For Immediate Release
Brooklyn, NY, May 18, 2016 – The New York City Department of Homeless Services (DHS), CAMBA and The Rogosin Institute dedicated a new computer lab at The Kensington Family Shelter in Southeast Brooklyn today, giving homeless children and teens the technological tools to complete homework assignments and access educational videos and information, as well as enable parents to create resumes, conduct online job searches and search for permanent housing options.
The 21 Apple Mac computers and a printer were donated by Rogosin, a non-profit treatment, research, education and prevention institute focusing on kidney disease. Rogosin, with eight integrative care centers in Brooklyn, Manhattan and Queens, is affiliated with NewYork-Presbyterian Hospital (NYPH) and Weill Cornell Medicine. Rogosin also donated technical assistance to set up the lab and train CAMBA staff members to manage it.
“The lab will help young people and their families build critical computer skills, compete successfully in our highly technical world and bridge the digital divide that limits the upward mobility of people in low-income communities,” said Joanne M. Oplustil, President and CEO of CAMBA. “We are grateful to Rogosin for making this generous and life-changing investment in our families,” she added.
“True health has been appropriately defined as a ‘total state of well-being.’ Rogosin is committed to the ‘total’ health of all those whom it serves, “said Dr. Barry Smith, President and CEO of The Rogosin Institute. “Providing the residents of The Kensington Family Shelter with the chance to learn new marketable skills and to thereby create new and better opportunities – and lives for them and their families – is as much a part of healthcare as the medical things we do. We are privileged to be able to do this for these families.”
“This new computer lab will ensure that families in The Kensington Family Shelter have the resources they need to complete homework assignments, conduct job searches and stay connected to a high tech world,” said Council Member Brad Lander. “Access to computers and good technical skills are a necessity for both kids and adults to succeed today. Thank you to the Rogosin Institute and CAMBA for your partnership, for bringing this much needed resource to our neighborhood, and working to close the digital divide in Kensington.
“Helping our clients get back on their feet is our number one priority” said Camille Rivera, NYC Department of Homeless Services Deputy Commissioner for Communications and External Affairs. “Through initiatives such as this one, we are able to provide great opportunities for residents to look for potential employment, participate in online activities that are educational and beneficial to their futures, as well as bring them together in a space that provides a sense of community and belonging.”
“Long-term, easy access to computers – and the classes that we currently offer and plan to expand – will help our young people and parents build skills that will give them the ability to compete successfully in today’s work world,” said Denise Lalande-Phipps, Director of The Kensington Family Shelter. “That life-changing impact is a fundamental goal at The Kensington: We want to ensure that that every individual here has the services they need to become self-sufficient and permanently housed.”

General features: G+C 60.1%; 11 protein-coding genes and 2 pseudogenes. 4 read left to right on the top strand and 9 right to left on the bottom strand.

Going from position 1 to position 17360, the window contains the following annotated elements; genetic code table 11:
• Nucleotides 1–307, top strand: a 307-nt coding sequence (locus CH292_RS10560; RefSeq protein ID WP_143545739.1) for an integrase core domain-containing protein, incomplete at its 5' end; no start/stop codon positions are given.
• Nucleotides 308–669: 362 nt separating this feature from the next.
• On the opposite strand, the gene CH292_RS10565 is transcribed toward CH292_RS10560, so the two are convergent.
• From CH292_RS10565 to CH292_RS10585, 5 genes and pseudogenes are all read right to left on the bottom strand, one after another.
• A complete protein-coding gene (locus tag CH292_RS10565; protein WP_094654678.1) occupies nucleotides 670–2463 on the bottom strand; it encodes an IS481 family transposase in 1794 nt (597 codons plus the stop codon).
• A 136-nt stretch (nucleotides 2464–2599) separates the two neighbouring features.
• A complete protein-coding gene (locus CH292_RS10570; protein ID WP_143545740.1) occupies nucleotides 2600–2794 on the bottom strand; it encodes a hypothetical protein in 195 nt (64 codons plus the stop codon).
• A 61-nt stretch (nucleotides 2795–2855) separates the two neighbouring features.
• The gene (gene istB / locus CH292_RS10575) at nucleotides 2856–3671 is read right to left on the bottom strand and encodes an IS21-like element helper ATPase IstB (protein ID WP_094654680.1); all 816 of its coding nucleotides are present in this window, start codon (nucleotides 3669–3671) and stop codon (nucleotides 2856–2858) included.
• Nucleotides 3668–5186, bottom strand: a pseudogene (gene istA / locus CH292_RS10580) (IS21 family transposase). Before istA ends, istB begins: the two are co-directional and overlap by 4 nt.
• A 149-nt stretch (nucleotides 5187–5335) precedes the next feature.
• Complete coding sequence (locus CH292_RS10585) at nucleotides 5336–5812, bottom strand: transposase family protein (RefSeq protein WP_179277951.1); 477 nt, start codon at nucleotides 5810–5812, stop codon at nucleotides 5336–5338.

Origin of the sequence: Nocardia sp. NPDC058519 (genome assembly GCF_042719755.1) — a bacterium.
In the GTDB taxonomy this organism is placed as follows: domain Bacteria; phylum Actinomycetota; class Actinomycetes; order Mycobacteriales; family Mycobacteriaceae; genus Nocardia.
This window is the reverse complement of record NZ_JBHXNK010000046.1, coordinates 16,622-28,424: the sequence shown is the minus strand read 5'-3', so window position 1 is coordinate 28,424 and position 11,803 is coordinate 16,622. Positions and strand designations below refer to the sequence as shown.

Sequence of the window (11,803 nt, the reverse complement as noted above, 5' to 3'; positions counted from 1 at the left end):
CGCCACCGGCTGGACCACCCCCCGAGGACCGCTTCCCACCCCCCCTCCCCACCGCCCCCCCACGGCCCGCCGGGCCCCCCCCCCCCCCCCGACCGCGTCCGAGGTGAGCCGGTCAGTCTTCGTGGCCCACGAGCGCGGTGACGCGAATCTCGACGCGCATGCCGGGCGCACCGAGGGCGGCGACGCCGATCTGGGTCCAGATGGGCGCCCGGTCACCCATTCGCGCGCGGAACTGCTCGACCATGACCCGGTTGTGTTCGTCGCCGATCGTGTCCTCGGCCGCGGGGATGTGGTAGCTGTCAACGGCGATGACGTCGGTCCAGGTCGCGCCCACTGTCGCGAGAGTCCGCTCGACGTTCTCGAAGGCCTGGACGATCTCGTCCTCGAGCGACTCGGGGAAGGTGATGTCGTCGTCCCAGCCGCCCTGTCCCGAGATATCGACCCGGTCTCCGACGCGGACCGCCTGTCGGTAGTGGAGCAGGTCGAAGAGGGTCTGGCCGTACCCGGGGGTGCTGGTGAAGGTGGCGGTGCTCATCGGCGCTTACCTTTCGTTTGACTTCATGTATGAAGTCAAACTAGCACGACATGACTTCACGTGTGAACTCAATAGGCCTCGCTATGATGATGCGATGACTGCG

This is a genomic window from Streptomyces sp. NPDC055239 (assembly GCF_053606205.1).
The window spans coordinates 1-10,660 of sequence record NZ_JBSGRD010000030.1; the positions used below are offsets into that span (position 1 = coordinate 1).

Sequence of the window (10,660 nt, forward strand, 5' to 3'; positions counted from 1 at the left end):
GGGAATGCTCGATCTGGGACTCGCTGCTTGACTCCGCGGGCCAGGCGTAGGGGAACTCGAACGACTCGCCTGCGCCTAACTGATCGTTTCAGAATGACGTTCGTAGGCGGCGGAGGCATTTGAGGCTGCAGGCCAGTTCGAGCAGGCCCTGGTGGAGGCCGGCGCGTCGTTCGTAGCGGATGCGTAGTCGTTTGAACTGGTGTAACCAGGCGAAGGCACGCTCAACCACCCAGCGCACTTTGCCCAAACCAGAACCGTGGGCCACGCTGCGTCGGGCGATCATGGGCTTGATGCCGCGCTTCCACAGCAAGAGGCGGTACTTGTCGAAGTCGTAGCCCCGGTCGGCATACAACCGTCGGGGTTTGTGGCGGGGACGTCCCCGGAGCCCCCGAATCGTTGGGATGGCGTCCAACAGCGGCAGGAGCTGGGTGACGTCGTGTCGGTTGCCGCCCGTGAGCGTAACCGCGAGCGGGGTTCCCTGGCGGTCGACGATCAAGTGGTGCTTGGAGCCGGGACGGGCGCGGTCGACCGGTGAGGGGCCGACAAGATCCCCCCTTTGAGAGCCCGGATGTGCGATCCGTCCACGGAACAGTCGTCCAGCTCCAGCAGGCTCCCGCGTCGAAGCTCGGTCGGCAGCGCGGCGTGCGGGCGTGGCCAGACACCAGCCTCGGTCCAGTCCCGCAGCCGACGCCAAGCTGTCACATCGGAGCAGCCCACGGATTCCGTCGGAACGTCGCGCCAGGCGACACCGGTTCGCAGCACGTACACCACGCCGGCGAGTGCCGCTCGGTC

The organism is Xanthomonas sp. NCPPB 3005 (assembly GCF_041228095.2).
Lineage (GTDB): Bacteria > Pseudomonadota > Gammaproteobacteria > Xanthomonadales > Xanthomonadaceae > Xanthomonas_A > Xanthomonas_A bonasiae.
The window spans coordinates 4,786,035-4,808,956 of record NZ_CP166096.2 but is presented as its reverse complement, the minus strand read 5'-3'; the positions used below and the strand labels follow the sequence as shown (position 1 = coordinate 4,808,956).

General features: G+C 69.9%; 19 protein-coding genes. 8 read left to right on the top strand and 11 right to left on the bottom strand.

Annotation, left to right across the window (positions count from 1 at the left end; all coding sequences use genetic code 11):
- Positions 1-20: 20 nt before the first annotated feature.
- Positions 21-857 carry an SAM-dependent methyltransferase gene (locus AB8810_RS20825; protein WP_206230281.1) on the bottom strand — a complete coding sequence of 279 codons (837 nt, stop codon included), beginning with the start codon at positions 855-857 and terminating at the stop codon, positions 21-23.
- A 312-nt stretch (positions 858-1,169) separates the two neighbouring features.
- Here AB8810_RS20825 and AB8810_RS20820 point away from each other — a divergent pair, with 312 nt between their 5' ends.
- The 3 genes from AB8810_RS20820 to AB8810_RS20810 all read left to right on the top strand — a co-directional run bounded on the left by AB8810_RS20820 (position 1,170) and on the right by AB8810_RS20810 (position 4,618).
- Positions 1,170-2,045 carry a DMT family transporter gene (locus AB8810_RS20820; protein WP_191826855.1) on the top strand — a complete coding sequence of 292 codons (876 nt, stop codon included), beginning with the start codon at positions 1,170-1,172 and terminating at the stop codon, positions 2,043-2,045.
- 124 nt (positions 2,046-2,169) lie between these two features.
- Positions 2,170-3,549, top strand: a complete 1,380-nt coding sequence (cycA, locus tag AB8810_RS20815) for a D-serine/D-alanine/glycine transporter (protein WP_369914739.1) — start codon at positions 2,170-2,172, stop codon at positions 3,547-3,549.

Berlyz Rivera, a single mother living with her baby daughter at The Kensington, said having easy access to the computer lab has helped her find a job and enables her to complete her continuing education homework assignments, while her child plays in the adjacent playroom.
Ms. Hall, also a parent at The Kensington, said she was able to land a job as a bank teller, thanks to the ability to conduct online searches and upload applications. Her teenage daughter used the computer lab to work on homework, helping her secure a coveted spot next year in one of the City’s top high schools.
Before the computer lab opened, Ms. Lord, another homeless parent at The Kensington, said she would travel across Brooklyn, to East New York, to use computers at the library. She also found a job, through access to the computer lab.
The Kensington, which opened in late 2015, is home to 64 families, including 72 children. CAMBA’s staff provides case management for each family, helping them cope with any crisis that may arise, including emergency food, clothing, carfare and other needs. Staff members also help families search for permanent, affordable housing, secure benefits and obtain jobs, job training and education.
CAMBA, one of New York City’s largest human services organizations, operates The Kensington, with funding from the New York City Department of Homeless Services.
The Rogosin Institute has a long history of community involvement, including supporting Computer Clubs in Romania and Bulgaria, which provides access and computer skills to about 2,000 youth. The goal of the Computer Clubs is to help youth gain marketable skills, enabling them to compete for information-age jobs.